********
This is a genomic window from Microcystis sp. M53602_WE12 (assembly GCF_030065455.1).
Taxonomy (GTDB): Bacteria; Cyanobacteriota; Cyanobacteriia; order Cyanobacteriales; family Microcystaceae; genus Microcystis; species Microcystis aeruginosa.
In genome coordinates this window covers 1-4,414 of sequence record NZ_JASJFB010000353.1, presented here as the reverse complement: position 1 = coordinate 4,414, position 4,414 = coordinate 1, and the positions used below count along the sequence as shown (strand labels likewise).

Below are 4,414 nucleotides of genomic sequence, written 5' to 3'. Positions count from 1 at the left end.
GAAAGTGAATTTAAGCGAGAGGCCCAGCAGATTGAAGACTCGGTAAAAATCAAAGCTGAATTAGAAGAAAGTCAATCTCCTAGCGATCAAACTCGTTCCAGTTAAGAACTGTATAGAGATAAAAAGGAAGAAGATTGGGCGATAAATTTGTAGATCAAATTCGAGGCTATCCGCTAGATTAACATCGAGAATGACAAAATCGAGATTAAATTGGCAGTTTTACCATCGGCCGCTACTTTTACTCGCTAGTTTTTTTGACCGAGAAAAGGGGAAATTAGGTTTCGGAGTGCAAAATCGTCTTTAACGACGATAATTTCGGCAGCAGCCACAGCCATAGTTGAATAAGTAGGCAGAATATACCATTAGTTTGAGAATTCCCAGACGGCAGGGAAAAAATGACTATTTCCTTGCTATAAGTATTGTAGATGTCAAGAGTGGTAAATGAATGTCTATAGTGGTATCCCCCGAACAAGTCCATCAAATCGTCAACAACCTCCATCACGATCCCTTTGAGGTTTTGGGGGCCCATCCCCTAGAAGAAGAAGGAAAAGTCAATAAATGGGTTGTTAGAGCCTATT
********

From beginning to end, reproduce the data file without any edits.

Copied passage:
This is a genomic window from Microcystis sp. M53602_WE12 (assembly GCF_030065455.1).
Taxonomy (GTDB): Bacteria; Cyanobacteriota; Cyanobacteriia; order Cyanobacteriales; family Microcystaceae; genus Microcystis; species Microcystis aeruginosa.
In genome coordinates this window covers 1-4,414 of sequence record NZ_JASJFB010000353.1, presented here as the reverse complement: position 1 = coordinate 4,414, position 4,414 = coordinate 1, and the positions used below count along the sequence as shown (strand labels likewise).

Below are 4,414 nucleotides of genomic sequence, written 5' to 3'. Positions count from 1 at the left end.
GAAAGTGAATTTAAGCGAGAGGCCCAGCAGATTGAAGACTCGGTAAAAATCAAAGCTGAATTAGAAGAAAGTCAATCTCCTAGCGATCAAACTCGTTCCAGTTAAGAACTGTATAGAGATAAAAAGGAAGAAGATTGGGCGATAAATTTGTAGATCAAATTCGAGGCTATCCGCTAGATTAACATCGAGAATGACAAAATCGAGATTAAATTGGCAGTTTTACCATCGGCCGCTACTTTTACTCGCTAGTTTTTTTGACCGAGAAAAGGGGAAATTAGGTTTCGGAGTGCAAAATCGTCTTTAACGACGATAATTTCGGCAGCAGCCACAGCCATAGTTGAATAAGTAGGCAGAATATACCATTAGTTTGAGAATTCCCAGACGGCAGGGAAAAAATGACTATTTCCTTGCTATAAGTATTGTAGATGTCAAGAGTGGTAAATGAATGTCTATAGTGGTATCCCCCGAACAAGTCCATCAAATCGTCAACAACCTCCATCACGATCCCTTTGAGGTTTTGGGGGCCCATCCCCTAGAAGAAGAAGGAAAAGTCAATAAATGGGTTGTTAGAGCCTATT